Perhaps the very definition of ‘not for everyone’, this maudlin, action-free, abstract and gorgeous to behold exploration game has nonetheless managed to become a commercial success within days of launching. Proof, if proof be needed, that there is a real and profitable appetite for non-conventional games after all.
Dear Esther is a short game about wandering across a Hebridean island while an unnamed narrator hints obliquely at what brought him/you there and the fate of the titular Esther. There is no shooting, there is no jumping and there are no visible people. There is only you and the island. There also isn’t much in the way of clear answers, but instead implications and fragments from which you can construct your own interpretation of your situation and what led to it.
That’s one of the draws of the game – a thoughtful, if occasionally over-florid, change from gaming’s usual torrent of breathless exposition and posturing cutscenes. The other draw is the look of the island. Dear Esther, while steeped in sadness, offers one of the most beautiful environments that videogames have ever mustered.
The island, rich in vegetation, glimmering ocean surround, moonlight and, in its underground sections, eerily luminescent subterranean rock formations, is an incredible sight to behold. Even if the scraps of narrative were removed entirely, just the remarkable, ultra-detailed and highly evocative look of this place would tell a story of its own. Dear Esther will paint possibly the most striking in-game images you’ve ever seen across your monitor.
The game does need to be approached in the right state of mind and the right environment. Turn off all distractions, don a pair of headphones to feed the pretty-but-bleak skeletal piano soundtrack and the narrator’s increasingly manic commentary directly to your ears, and allow yourself to feel like you’re wandering a remote cliff-top path on your own, lost to your memories and regrets. That is Dear Esther’s power, that palpable sense of place and situation, and it’s a genuinely vital change from the pop-up baddies, scripted melodrama and hectic sprinting that characterises even the most painstakingly-realised of other game environments.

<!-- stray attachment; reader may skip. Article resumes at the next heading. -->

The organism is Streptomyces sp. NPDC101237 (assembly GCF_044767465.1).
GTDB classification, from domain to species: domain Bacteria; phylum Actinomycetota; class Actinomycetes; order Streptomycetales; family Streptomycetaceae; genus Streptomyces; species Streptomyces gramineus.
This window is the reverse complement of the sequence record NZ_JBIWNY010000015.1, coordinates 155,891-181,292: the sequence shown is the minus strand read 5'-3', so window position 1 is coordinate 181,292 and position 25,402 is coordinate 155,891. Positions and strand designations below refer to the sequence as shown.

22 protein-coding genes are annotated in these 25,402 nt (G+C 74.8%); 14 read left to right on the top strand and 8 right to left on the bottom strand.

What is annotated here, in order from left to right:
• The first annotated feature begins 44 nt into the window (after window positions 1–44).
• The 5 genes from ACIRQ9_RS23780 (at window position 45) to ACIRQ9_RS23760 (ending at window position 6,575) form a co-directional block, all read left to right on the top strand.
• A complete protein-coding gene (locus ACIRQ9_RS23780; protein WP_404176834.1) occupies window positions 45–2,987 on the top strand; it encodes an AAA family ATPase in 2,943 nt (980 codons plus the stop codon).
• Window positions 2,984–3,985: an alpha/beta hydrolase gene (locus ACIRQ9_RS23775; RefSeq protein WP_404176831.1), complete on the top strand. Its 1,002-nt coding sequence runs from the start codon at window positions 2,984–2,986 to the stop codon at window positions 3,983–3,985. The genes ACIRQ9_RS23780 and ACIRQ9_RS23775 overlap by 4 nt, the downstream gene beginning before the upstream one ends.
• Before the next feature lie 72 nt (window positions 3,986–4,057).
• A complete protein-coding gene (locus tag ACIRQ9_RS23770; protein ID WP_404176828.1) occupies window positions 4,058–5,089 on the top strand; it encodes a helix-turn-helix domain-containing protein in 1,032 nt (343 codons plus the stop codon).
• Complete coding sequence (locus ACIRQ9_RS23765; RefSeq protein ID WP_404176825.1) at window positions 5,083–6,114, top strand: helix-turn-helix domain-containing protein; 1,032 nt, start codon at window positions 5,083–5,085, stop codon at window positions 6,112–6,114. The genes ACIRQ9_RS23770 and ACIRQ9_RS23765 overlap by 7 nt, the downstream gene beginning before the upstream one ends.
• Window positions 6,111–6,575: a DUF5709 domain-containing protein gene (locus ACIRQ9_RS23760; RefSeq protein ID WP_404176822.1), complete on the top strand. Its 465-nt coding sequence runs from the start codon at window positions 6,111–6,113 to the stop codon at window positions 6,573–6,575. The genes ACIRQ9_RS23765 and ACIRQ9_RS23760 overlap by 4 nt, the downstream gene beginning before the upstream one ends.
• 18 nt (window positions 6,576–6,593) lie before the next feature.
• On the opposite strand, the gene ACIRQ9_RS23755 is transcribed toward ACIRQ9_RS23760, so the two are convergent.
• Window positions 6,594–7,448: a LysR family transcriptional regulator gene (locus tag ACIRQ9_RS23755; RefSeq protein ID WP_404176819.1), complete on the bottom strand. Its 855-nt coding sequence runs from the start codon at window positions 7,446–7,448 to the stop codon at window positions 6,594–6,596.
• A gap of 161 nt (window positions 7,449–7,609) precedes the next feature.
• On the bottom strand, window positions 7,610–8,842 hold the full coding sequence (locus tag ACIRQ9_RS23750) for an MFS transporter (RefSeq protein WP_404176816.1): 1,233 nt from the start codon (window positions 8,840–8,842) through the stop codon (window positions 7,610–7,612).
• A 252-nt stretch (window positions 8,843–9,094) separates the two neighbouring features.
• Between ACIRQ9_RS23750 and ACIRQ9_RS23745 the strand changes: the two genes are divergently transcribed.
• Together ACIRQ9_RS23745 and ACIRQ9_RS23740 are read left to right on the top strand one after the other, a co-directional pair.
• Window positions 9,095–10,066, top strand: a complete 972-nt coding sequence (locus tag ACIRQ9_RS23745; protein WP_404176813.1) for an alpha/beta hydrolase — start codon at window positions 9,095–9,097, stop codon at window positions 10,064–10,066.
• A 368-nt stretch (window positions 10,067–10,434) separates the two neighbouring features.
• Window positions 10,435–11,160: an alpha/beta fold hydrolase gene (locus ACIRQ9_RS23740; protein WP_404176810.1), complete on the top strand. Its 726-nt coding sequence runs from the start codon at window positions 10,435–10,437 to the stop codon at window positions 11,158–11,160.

But it’s for just that reason that it’s deeply unwise to recommend Dear Esther to any and everyone. Anyone who’s ever recoiled from the phrase ‘art-game’ will find plenty to sneer at here, while even the more open-minded may bristle at the fixed, slow ambling pace and the tendency toward purple prose. It is an almost deliberately boring game, a careful mood piece – so don’t go in expecting sudden shocks or moments of revelation.
Plus, while the remarkable island would seem to suggest freedom of movement, there is ultimately only ever one direction you can head. This seems, in a way, underusing such a spectacular construction, but Dear Esther does have a final, emotive resolution and to turn into a free-roaming exploration game would rob it of its power and risk reducing it to a very pretty screensaver.
The issue of pricing looms large too, even if in the best of all possible worlds a game could be judged solely by its quality rather than its value for money. £7 is certainly a high price for a game that will take a maximum of two hours for a full playthrough, but the counter-argument (in addition to the fact that repeat playthroughs will turn up different dialogue and even events) is that this is an experience that, if you’re suitably receptive to it, will stay with you for weeks, months, even years beyond that. Close your eyes and you’ll be back on that bleakly beautiful island, wracked with loss and guilt for uncertain crimes and unseen people.